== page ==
The Alabama State Capitol, listed on the National Register of Historic Places as the First Confederate Capitol, is the state capitol building for Alabama. It is located on Capitol Hill, originally Goat Hill, in Montgomery. It was declared a National Historic Landmark on December 19, 1960. Alabama has had five political capitals during its history.
AlabamaMosaic was initiated under a National Leadership Grant from the U.S. Institute of Museum and Library Services (IMLS) and is now a program of the Network of Alabama Academic Libraries (NAAL). The NAAL policy which governs AlabamaMosaic can be found at the NAAL Web site.
Blount Cultural Park description Serving as a regional destination for park users, this 77 acre park is home to the Montgomery Museum of Fine Arts and is the site of the Bark Park, as well as the private grounds of the world renowned Alabama Shakespeare Festival.
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Many Confederate monuments were dedicated in the former Confederate states and border states in the decades following the Civil War, in many instances by Ladies Memorial Associations, United Daughters of the Confederacy (UDC), United Confederate Veterans (UCV), Sons of Confederate Veterans (SCV), the Heritage Preservation Association, and other memorial organizations.
The Dexter Parsonage Museum, historic home to twelve pastors of the Dexter Avenue King Memorial Baptist Church from 1920-1992, was placed on the National Register of Historic Places in 1982. It was restored in 2003 by the Dexter Avenue King Memorial Foundation, Inc., under the direction of church members, acting as an Authentication Committee.
The First White House of the Confederacy was the Executive Residence of President Jefferson Davis and family while the capitol of the Confederacy was in Montgomery, Alabama. The house served as the first White House of the Confederacy from February 1861 until late May 1861, when the Confederate capital moved to Richmond, Virginia.
The Frank M. Johnson Jr. Federal Building and United States Courthouse is a United States federal building in Montgomery, Alabama, completed in 1933 and primarily used as a courthouse of the United States District Court for the Middle District of Alabama.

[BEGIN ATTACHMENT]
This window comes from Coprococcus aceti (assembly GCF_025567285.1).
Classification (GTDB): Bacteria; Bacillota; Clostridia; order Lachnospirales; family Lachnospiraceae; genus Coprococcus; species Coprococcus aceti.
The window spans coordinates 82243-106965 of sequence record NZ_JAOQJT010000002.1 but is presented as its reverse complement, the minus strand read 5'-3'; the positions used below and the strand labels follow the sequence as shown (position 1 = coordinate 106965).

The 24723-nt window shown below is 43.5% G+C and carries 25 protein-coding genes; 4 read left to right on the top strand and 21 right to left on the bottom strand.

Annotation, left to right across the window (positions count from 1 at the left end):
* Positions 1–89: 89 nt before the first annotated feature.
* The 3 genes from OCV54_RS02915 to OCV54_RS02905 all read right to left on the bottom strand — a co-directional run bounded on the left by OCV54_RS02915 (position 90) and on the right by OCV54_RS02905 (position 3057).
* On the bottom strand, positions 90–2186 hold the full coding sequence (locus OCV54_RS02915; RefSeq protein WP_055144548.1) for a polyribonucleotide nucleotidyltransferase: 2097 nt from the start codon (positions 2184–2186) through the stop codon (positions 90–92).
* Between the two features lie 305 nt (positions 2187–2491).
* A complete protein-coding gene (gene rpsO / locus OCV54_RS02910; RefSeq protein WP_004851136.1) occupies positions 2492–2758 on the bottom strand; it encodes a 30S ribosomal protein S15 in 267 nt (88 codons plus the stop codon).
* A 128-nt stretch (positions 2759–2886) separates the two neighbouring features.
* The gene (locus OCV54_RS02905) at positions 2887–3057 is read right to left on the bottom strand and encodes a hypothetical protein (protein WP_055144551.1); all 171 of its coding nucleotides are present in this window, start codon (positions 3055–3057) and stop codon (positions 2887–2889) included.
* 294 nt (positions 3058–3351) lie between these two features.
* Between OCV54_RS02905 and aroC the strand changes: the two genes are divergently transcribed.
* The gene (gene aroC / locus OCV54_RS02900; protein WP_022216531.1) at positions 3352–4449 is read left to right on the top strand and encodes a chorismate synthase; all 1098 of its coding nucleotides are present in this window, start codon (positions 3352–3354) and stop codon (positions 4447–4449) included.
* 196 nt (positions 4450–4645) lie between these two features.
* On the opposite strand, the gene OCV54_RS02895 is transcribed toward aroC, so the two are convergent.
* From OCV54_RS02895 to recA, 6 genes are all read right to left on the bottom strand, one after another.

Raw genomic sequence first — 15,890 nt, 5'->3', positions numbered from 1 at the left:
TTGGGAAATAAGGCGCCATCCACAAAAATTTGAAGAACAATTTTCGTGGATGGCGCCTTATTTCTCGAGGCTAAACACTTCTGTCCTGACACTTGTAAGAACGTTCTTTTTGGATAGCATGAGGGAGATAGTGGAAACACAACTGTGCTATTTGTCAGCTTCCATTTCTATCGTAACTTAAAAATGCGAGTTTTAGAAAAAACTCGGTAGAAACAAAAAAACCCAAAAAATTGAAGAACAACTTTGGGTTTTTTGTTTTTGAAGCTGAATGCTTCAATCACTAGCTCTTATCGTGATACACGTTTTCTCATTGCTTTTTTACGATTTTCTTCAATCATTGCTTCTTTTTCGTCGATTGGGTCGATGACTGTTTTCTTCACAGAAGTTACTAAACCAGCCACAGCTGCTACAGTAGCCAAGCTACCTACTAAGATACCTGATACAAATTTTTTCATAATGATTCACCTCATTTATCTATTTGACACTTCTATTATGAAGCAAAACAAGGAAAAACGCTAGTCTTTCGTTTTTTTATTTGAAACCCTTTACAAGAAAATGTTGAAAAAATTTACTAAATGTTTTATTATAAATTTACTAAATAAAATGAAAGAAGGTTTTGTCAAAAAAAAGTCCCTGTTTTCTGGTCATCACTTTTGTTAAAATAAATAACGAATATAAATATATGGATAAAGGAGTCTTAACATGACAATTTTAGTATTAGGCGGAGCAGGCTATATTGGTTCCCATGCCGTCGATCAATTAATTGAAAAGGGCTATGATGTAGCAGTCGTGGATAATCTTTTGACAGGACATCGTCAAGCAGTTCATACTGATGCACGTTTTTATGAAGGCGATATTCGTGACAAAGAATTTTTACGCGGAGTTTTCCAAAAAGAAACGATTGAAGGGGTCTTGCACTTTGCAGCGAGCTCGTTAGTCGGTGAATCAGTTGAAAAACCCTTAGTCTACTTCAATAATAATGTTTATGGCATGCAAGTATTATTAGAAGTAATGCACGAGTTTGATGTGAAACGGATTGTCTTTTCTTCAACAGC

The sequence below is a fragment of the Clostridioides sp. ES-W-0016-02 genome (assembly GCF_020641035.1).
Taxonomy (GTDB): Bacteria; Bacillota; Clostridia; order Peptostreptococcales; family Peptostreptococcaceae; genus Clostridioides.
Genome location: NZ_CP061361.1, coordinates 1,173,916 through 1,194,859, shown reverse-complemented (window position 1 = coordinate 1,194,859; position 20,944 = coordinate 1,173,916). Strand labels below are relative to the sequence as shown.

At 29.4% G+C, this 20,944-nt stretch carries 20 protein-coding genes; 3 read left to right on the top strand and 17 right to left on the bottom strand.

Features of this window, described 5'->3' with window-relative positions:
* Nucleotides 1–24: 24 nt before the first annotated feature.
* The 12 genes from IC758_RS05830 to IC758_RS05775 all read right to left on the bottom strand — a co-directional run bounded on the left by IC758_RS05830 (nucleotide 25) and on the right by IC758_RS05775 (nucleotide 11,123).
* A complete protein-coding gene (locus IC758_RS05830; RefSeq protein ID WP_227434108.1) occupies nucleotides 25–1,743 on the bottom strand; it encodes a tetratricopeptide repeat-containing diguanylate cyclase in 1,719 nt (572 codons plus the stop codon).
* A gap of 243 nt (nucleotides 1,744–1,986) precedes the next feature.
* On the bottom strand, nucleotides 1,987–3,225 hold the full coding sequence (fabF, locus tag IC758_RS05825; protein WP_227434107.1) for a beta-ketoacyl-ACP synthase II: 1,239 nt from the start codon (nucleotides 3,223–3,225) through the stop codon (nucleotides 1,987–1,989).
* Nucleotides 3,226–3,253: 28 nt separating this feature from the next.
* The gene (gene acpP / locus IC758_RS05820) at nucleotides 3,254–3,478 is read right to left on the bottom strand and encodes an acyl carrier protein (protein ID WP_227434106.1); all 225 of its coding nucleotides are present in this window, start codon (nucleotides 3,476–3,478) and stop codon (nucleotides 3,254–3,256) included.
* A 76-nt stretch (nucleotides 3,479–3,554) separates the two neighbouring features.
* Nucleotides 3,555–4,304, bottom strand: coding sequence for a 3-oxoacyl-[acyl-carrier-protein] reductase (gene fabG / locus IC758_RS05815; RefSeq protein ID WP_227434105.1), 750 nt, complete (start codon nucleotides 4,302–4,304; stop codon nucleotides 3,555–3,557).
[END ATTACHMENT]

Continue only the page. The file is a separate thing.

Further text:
Blue Star Museum: The Freedom Rides Museum proudly offers free admission to active duty military personnel and their families between Memorial Day and Labor Day. U.S. Civil Rights Trail: The Freedom Rides Museum is now recognized as an official destination on the trail along with more than 100 locations across 14 states.
A regional destination park, Gateway Park welcomes visitors to the southwestern part of the city. Featuring Gateway Lodge, a 9-hole Executive Golf Course, a baseball/softball complex, football/soccer playing fields, and a lake large enough for water skiing and fishing, the park has something for every member of the family.
Also called Hostile Bluff or Thirteen Mile Bluff, this spot located in a deep bend of the Alabama River was once the key to the Southeast and a strategic point in Colonial days. The first steamboat , the Harriet, arrived at this point in 1821, and the first railroad came in 1880, making Montgomery a transportation hub for people and commerce.
The Mann Wildlife and Learning Museum was originally opened in Opelika, Alabama under the name of Mann Museum and Outdoors. It was the culmination of a life long dream of George P. Mann, a recognized authority on the outdoors and animals of North America.
Sheltered picnic tables and a wi-fi hot spot welcome visitors at one entrance. The park is also home to W. A. Gayle Planetarium and the administrative offices of the Parks and Recreation Department. The picnic shelters are available for rent. Oak Park Shelters Oak Park has 5 shelters. Numbers 1, 2, and 5 are small.
Welcome to Old Alabama Town Landmarks Foundation’s authentic 19th century village. There are no facades or newly constructed buildings here! Our village features completely authentic 19th and early 20th century homes and buildings that have been saved from demolition, carefully restored, and reopened to the public as a history museum.